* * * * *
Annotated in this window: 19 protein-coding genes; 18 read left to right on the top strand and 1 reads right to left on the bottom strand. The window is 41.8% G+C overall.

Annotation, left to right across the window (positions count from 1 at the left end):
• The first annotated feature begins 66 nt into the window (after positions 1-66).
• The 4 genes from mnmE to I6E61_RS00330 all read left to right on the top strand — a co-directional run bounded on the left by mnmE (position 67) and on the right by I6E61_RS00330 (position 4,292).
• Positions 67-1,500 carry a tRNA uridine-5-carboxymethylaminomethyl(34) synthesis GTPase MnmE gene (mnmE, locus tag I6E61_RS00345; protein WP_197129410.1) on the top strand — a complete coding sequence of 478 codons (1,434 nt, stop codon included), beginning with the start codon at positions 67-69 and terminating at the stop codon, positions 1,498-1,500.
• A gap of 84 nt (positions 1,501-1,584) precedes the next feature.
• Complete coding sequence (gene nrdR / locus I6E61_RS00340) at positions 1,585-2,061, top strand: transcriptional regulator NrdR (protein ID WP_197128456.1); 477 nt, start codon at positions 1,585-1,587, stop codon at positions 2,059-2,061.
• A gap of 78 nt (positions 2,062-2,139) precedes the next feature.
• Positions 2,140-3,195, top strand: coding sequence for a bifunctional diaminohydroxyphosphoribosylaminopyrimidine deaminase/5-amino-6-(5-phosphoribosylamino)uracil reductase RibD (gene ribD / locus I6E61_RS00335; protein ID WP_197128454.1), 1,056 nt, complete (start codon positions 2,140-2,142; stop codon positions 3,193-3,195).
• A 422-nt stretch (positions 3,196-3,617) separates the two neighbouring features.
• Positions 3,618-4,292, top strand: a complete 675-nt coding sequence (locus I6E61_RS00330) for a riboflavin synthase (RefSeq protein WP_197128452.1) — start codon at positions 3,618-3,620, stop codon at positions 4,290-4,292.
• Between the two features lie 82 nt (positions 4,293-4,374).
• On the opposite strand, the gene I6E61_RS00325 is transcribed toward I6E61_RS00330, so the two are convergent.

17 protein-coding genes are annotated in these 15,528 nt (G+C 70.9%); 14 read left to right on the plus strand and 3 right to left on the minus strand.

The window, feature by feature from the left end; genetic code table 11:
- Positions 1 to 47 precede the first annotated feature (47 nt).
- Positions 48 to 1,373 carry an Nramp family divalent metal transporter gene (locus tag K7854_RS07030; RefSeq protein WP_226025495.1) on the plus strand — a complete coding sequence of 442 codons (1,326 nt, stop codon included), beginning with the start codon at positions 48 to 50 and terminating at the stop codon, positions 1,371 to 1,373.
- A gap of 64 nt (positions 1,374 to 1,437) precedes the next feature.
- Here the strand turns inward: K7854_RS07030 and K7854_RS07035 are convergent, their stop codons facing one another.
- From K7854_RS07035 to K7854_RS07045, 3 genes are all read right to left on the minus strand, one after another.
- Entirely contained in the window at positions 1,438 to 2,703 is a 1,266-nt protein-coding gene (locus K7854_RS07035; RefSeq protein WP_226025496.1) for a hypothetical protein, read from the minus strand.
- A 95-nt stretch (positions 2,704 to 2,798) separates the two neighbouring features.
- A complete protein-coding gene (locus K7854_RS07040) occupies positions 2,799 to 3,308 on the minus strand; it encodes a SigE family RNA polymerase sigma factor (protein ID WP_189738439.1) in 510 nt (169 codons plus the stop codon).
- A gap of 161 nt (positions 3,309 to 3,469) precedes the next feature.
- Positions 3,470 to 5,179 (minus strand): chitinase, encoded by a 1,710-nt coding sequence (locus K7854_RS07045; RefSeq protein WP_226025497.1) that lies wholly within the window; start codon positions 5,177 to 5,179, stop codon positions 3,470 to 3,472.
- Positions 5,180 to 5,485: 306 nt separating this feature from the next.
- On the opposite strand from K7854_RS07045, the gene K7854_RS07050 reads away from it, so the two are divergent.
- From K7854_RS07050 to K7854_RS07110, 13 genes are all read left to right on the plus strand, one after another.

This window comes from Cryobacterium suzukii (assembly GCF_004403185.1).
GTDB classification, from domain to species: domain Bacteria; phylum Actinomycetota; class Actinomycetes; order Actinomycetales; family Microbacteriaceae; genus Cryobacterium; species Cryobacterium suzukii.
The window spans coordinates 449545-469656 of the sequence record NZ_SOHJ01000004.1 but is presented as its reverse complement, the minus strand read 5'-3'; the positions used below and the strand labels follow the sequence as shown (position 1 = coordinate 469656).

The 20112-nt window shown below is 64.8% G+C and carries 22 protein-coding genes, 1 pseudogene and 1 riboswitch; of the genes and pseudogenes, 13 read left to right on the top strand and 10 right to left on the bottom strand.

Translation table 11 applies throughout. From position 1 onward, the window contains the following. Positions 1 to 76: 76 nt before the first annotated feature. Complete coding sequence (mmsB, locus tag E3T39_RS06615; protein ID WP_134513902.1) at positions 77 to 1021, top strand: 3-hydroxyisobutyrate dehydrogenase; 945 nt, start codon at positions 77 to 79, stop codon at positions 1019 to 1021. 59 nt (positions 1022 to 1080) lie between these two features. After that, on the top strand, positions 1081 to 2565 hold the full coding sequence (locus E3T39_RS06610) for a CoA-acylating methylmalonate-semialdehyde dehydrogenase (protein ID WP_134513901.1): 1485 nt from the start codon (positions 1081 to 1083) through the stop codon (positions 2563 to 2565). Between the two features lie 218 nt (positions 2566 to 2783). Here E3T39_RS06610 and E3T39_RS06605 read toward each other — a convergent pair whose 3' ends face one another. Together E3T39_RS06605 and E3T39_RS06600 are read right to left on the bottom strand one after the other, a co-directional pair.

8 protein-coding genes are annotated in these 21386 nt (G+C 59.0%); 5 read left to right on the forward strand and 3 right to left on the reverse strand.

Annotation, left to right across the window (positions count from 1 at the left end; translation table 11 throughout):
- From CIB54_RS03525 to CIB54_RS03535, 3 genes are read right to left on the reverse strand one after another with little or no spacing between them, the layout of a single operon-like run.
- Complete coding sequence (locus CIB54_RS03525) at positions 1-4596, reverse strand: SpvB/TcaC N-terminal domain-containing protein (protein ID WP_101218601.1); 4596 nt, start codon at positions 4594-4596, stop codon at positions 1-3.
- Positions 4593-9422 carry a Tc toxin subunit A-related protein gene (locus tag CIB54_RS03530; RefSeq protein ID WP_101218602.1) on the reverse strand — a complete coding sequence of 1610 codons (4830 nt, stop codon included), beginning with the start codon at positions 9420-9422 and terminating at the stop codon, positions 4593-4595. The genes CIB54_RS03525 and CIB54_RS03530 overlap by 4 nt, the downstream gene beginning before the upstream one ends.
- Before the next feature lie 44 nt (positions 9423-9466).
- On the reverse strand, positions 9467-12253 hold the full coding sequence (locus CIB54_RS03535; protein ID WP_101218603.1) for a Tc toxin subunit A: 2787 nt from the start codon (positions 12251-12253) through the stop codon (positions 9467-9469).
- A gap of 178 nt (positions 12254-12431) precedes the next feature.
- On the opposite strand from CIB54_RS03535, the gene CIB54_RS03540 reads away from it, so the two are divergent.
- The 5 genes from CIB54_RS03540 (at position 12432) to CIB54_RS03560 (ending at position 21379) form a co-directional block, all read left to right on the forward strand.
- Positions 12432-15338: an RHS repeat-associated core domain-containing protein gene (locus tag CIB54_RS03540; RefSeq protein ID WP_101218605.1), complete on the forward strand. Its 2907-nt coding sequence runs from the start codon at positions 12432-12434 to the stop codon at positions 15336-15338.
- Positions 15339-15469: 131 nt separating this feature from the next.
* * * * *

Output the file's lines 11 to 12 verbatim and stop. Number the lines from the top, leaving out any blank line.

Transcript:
• Positions 3,618-4,292, top strand: a complete 675-nt coding sequence (locus I6E61_RS00330) for a riboflavin synthase (RefSeq protein WP_197128452.1) — start codon at positions 3,618-3,620, stop codon at positions 4,290-4,292.
• Between the two features lie 82 nt (positions 4,293-4,374).